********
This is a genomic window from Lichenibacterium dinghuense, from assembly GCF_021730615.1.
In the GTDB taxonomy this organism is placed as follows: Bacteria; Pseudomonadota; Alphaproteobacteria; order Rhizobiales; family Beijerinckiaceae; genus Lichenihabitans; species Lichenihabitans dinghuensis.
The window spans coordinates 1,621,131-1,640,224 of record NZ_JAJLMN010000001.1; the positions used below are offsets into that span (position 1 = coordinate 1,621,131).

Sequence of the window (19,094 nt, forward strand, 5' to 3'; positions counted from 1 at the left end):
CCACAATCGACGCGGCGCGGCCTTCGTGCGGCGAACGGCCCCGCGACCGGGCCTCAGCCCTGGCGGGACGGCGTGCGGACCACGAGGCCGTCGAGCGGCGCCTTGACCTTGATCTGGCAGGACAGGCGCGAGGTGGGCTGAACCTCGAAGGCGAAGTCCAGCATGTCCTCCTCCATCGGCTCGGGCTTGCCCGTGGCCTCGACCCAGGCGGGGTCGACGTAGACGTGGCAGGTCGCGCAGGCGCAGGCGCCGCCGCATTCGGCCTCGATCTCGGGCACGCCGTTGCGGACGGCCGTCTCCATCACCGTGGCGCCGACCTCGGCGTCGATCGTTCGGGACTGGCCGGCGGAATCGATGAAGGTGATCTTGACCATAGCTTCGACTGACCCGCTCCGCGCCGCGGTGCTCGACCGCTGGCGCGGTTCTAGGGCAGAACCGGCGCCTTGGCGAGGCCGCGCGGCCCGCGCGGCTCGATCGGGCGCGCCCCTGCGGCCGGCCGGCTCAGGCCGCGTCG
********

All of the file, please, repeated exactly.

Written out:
This is a genomic window from Lichenibacterium dinghuense, from assembly GCF_021730615.1.
In the GTDB taxonomy this organism is placed as follows: Bacteria; Pseudomonadota; Alphaproteobacteria; order Rhizobiales; family Beijerinckiaceae; genus Lichenihabitans; species Lichenihabitans dinghuensis.
The window spans coordinates 1,621,131-1,640,224 of record NZ_JAJLMN010000001.1; the positions used below are offsets into that span (position 1 = coordinate 1,621,131).

Sequence of the window (19,094 nt, forward strand, 5' to 3'; positions counted from 1 at the left end):
CCACAATCGACGCGGCGCGGCCTTCGTGCGGCGAACGGCCCCGCGACCGGGCCTCAGCCCTGGCGGGACGGCGTGCGGACCACGAGGCCGTCGAGCGGCGCCTTGACCTTGATCTGGCAGGACAGGCGCGAGGTGGGCTGAACCTCGAAGGCGAAGTCCAGCATGTCCTCCTCCATCGGCTCGGGCTTGCCCGTGGCCTCGACCCAGGCGGGGTCGACGTAGACGTGGCAGGTCGCGCAGGCGCAGGCGCCGCCGCATTCGGCCTCGATCTCGGGCACGCCGTTGCGGACGGCCGTCTCCATCACCGTGGCGCCGACCTCGGCGTCGATCGTTCGGGACTGGCCGGCGGAATCGATGAAGGTGATCTTGACCATAGCTTCGACTGACCCGCTCCGCGCCGCGGTGCTCGACCGCTGGCGCGGTTCTAGGGCAGAACCGGCGCCTTGGCGAGGCCGCGCGGCCCGCGCGGCTCGATCGGGCGCGCCCCTGCGGCCGGCCGGCTCAGGCCGCGTCG